On Books.

I have a goal: to read one book a week and write a comprehensive book review of it. The book review will be published on Goodreads, Amazon, and here. I'm also an incredibly busy student. We'll see how long this lasts.

@rmorabia everywhere it's important.

Rex Cresting by Chrystalla Thoma

I finished Rex Cresting months after reading Rex Rising. My introduction to the series was part of a free promotion, and I had found it refreshing amongst the trash that was being offered. What drew me about Rex Rising was the fact that we didn’t know everything. What was Elei’s goal? Was Hera good? Who could be trusted? The characters were dynamic, the setting unique, and although I found a few stylistic flaws, I was incredibly pleased with it and ready to read Rex Cresting. Here we are, months later due to other priorities, reviewing Rex Cresting, which I read last night. The review will mainly consist of a comparison to the feelings Rex Rising evoked.

First of all, there are only three events in the book.

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Cat’s Cradle by Kurt Vonnegut

I walked into Cat’s Cradle unknowing of the brilliance that is Vonnegut. I was browsing through the Classics section searching for some 20th century literature [that isn’t Kerouac] and chanced upon a collection of mid-life works of Kurt Vonnegut. I’d only heard his name before, and read a few letters, but Cat’s Cradle was the first work of fiction of his I read.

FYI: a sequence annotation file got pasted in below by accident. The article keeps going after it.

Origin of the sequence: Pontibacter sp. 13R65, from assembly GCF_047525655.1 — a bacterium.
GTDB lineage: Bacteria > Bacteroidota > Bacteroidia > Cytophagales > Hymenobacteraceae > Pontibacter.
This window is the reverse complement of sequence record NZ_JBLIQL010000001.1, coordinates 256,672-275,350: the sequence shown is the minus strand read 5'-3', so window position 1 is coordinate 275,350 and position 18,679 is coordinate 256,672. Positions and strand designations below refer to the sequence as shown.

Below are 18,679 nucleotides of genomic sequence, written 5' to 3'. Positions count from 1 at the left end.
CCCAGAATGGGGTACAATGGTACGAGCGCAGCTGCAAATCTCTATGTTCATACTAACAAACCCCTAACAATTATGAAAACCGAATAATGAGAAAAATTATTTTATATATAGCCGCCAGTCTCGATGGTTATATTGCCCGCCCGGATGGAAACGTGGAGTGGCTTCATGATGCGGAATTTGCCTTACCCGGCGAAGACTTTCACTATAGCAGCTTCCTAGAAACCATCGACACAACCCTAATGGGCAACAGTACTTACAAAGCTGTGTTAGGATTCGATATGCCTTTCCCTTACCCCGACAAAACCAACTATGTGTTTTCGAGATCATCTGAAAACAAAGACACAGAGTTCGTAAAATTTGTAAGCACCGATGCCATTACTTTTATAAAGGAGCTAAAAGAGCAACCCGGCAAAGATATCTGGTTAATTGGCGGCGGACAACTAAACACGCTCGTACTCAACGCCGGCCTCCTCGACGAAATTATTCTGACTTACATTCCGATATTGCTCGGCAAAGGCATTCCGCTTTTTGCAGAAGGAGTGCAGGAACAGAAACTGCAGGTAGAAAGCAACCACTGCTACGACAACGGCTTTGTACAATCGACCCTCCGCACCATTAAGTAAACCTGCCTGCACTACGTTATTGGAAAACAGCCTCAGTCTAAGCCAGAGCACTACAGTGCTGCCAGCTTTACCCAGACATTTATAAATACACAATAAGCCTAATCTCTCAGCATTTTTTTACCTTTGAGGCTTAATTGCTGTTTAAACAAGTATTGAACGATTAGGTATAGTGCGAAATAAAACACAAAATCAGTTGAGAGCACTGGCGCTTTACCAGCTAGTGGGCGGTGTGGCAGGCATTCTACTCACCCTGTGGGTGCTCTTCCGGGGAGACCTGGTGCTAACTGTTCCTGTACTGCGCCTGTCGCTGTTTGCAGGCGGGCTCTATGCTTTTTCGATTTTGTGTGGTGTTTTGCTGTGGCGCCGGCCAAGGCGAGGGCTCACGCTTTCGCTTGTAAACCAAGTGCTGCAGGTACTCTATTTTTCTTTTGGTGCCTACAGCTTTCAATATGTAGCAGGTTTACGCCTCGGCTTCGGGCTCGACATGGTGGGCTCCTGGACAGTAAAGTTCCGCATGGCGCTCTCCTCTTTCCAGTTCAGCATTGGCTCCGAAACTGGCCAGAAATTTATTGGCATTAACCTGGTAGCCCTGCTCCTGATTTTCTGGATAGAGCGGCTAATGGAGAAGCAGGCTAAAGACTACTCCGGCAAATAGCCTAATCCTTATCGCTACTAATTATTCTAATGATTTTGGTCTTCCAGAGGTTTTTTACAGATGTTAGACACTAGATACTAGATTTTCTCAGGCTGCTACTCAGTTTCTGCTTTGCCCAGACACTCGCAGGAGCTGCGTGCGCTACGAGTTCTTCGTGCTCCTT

I didn’t realize this was a sci-fi novel. The first few pages reminded me of Ayn Rand, preaching me some philosophy that was self-made and obnoxious. I didn’t understand the point of going through the[se seemingly irrelevant] events of John’s life as a writer. I went as far as to almost skip the vignette on how ice-nine works! (If you haven’t read it yet, don’t skip that part!) I knew that I liked the book, I just didn’t understand how it all tied together. It was about page 130 (out of ~180, in my dictionary-styled collection) that I saw all of the events, information, and narration coming together. And boy, was it glorious!

The climax had me eager for the ending, but when I finally reached the final page, I was shocked at how sudden it was. This isn’t to say it’s bad, it’s actually quite good. I can’t help but feel that every line has an underlying meaning to it, especially the ending. To appease this, I definitely need to read more into the reasons for the book’s genesis, along with the philosophies and activism of the author, and come back for a re-read.

Overall, it was a quick read (3 days) that had so much more to offer than expected. It exhibits the brevity and cynicism that I absolutely adore in 20th century lit, and although the author bio starts with “Like his idol Mark Twain,” Cat’s Cradle is infinitely superior to The Adventures of Huckleberry Finn. I never got to the end of that one.

Personal Notes Below:

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